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New technique assists PET scan in detecting cancer, heart conditions

A novel technique that reduces image degradation caused by respiratory motion during a PET scan was developed in a recent study at the University of Eastern Finland. Positron emission tomography is a modern nuclear medicine imaging method routinely used to detect cancer and heart conditions.

PET scanning is used for cancer staging and evaluating treatment response, as well as for studying myocardial blood flow and inflammatory diseases of the heart.

Typically, a PET scan takes several minutes, which is why movement caused by the patient’s breathing inevitably degrades image quality.

Degraded image quality caused by respiratory motion has been reported to affect PET scanning performed to detect cancer and heart conditions in particular.

The new technique is based on bioimpedance measurement, and it allows for image reconstruction at a specific phase of the patient’s breathing pattern, which makes it possible to reduce image degradation caused by motion.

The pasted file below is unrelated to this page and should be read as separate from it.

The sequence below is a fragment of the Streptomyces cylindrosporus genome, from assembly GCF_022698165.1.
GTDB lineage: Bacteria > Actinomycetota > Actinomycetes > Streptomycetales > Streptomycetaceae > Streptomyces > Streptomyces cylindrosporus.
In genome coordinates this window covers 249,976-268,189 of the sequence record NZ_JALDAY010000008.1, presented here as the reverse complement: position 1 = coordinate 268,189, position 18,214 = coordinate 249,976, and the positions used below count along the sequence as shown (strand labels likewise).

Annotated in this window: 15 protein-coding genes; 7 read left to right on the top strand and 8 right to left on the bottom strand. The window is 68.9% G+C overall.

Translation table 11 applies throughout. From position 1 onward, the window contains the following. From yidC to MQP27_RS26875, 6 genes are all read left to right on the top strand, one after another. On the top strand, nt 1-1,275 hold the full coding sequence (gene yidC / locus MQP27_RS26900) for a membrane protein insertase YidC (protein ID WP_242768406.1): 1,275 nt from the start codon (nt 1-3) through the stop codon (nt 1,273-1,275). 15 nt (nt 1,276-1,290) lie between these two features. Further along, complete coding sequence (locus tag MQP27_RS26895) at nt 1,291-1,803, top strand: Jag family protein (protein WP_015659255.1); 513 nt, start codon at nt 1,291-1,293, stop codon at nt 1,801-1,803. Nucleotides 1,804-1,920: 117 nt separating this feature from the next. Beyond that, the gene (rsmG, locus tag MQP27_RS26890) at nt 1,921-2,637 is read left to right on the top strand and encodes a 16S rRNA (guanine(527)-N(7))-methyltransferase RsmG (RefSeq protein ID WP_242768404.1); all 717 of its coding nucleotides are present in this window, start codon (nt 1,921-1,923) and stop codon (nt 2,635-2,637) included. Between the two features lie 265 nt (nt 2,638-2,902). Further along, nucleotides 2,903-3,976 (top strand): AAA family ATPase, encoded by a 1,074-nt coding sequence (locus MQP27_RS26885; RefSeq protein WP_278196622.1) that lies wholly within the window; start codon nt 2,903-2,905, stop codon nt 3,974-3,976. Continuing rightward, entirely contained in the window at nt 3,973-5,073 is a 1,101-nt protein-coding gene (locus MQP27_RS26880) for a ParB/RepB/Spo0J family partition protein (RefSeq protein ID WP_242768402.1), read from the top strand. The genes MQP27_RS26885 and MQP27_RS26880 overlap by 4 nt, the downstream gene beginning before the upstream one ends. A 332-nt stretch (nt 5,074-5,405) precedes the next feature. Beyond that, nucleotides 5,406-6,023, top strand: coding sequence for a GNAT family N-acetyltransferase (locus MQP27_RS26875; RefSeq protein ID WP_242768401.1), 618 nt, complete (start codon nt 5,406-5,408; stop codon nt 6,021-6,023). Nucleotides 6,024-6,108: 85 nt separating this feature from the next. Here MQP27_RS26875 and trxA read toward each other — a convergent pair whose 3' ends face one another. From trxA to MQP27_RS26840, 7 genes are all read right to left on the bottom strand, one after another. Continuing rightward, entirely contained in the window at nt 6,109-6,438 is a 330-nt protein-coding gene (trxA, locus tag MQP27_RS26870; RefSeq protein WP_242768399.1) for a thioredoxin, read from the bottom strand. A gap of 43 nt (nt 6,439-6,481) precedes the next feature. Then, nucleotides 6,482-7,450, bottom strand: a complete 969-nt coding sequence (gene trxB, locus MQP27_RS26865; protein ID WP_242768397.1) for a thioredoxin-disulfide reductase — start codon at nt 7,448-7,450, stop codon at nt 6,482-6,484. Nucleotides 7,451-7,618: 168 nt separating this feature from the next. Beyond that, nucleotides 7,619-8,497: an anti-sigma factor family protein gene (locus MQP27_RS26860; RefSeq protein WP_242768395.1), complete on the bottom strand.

In the future, the newly developed technique will enable increasingly accurate image acquisition especially during PET scans performed to detect cancers of the chest and upper abdomen and inflammatory diseases of the heart.

The study, published in the journals Medical & Biological Engineering & Computing, Physiological Measurement and Physics in Medicine and Biology, found that when synchronizing images on the basis of bioimpedance, it was possible to discern smaller details. The study first used computational models and test subjects to determine an optimized bioimpedance measurement configuration for simultaneous measurement of respiratory and cardiac gating signals. The second phase of the study focused on analyzing whether bioimpedance techniques can be used to reduce respiration-related degradation of PET images.

Bioimpedance measurement offers a straightforward technique for acquiring the data needed for motion compensation. Because of enhanced image quality, PET images provide new and increasingly accurate data, potentially improving diagnosis reliability and treatment response monitoring. High-quality image data make treatment more efficient both medically and financially. Researchers believe the technique also can be integrated easily into electrocardiogram measurement, which is widely used to monitor heart function during the PET scan.

By | 2014-10-26T00:00:00-04:00 October 26th, 2014|Categories: National|0 Comments

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